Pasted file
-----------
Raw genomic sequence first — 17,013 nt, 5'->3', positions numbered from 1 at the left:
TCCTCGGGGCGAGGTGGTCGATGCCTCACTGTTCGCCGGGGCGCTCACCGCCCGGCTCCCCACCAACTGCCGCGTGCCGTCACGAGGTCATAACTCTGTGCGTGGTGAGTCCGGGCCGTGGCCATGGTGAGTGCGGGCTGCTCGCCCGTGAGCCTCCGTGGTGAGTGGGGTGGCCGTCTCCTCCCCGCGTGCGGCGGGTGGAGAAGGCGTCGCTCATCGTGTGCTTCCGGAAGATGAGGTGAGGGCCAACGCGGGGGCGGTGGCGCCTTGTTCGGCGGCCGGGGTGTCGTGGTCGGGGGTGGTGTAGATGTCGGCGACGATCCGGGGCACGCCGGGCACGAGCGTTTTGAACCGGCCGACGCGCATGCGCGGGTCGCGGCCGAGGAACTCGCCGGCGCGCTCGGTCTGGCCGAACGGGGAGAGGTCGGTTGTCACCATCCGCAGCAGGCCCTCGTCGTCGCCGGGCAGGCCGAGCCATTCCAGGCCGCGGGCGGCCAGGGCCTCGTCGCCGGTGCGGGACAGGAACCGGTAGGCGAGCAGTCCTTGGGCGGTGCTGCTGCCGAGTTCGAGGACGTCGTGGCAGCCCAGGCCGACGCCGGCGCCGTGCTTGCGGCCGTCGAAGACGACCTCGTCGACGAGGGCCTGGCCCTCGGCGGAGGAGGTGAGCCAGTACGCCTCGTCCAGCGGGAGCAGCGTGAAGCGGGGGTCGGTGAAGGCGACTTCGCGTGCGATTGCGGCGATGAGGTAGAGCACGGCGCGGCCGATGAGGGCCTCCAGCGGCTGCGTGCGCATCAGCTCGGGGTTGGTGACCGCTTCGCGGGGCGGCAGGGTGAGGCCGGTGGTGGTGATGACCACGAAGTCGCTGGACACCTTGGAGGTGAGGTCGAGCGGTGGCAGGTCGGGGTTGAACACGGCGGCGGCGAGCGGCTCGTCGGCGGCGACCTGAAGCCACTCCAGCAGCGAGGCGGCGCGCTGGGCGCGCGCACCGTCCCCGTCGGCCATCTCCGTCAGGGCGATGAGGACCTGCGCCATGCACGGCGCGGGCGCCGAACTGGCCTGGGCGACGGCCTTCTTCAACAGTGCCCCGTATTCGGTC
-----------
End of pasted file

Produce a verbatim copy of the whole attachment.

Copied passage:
Raw genomic sequence first — 17,013 nt, 5'->3', positions numbered from 1 at the left:
TCCTCGGGGCGAGGTGGTCGATGCCTCACTGTTCGCCGGGGCGCTCACCGCCCGGCTCCCCACCAACTGCCGCGTGCCGTCACGAGGTCATAACTCTGTGCGTGGTGAGTCCGGGCCGTGGCCATGGTGAGTGCGGGCTGCTCGCCCGTGAGCCTCCGTGGTGAGTGGGGTGGCCGTCTCCTCCCCGCGTGCGGCGGGTGGAGAAGGCGTCGCTCATCGTGTGCTTCCGGAAGATGAGGTGAGGGCCAACGCGGGGGCGGTGGCGCCTTGTTCGGCGGCCGGGGTGTCGTGGTCGGGGGTGGTGTAGATGTCGGCGACGATCCGGGGCACGCCGGGCACGAGCGTTTTGAACCGGCCGACGCGCATGCGCGGGTCGCGGCCGAGGAACTCGCCGGCGCGCTCGGTCTGGCCGAACGGGGAGAGGTCGGTTGTCACCATCCGCAGCAGGCCCTCGTCGTCGCCGGGCAGGCCGAGCCATTCCAGGCCGCGGGCGGCCAGGGCCTCGTCGCCGGTGCGGGACAGGAACCGGTAGGCGAGCAGTCCTTGGGCGGTGCTGCTGCCGAGTTCGAGGACGTCGTGGCAGCCCAGGCCGACGCCGGCGCCGTGCTTGCGGCCGTCGAAGACGACCTCGTCGACGAGGGCCTGGCCCTCGGCGGAGGAGGTGAGCCAGTACGCCTCGTCCAGCGGGAGCAGCGTGAAGCGGGGGTCGGTGAAGGCGACTTCGCGTGCGATTGCGGCGATGAGGTAGAGCACGGCGCGGCCGATGAGGGCCTCCAGCGGCTGCGTGCGCATCAGCTCGGGGTTGGTGACCGCTTCGCGGGGCGGCAGGGTGAGGCCGGTGGTGGTGATGACCACGAAGTCGCTGGACACCTTGGAGGTGAGGTCGAGCGGTGGCAGGTCGGGGTTGAACACGGCGGCGGCGAGCGGCTCGTCGGCGGCGACCTGAAGCCACTCCAGCAGCGAGGCGGCGCGCTGGGCGCGCGCACCGTCCCCGTCGGCCATCTCCGTCAGGGCGATGAGGACCTGCGCCATGCACGGCGCGGGCGCCGAACTGGCCTGGGCGACGGCCTTCTTCAACAGTGCCCCGTATTCGGTC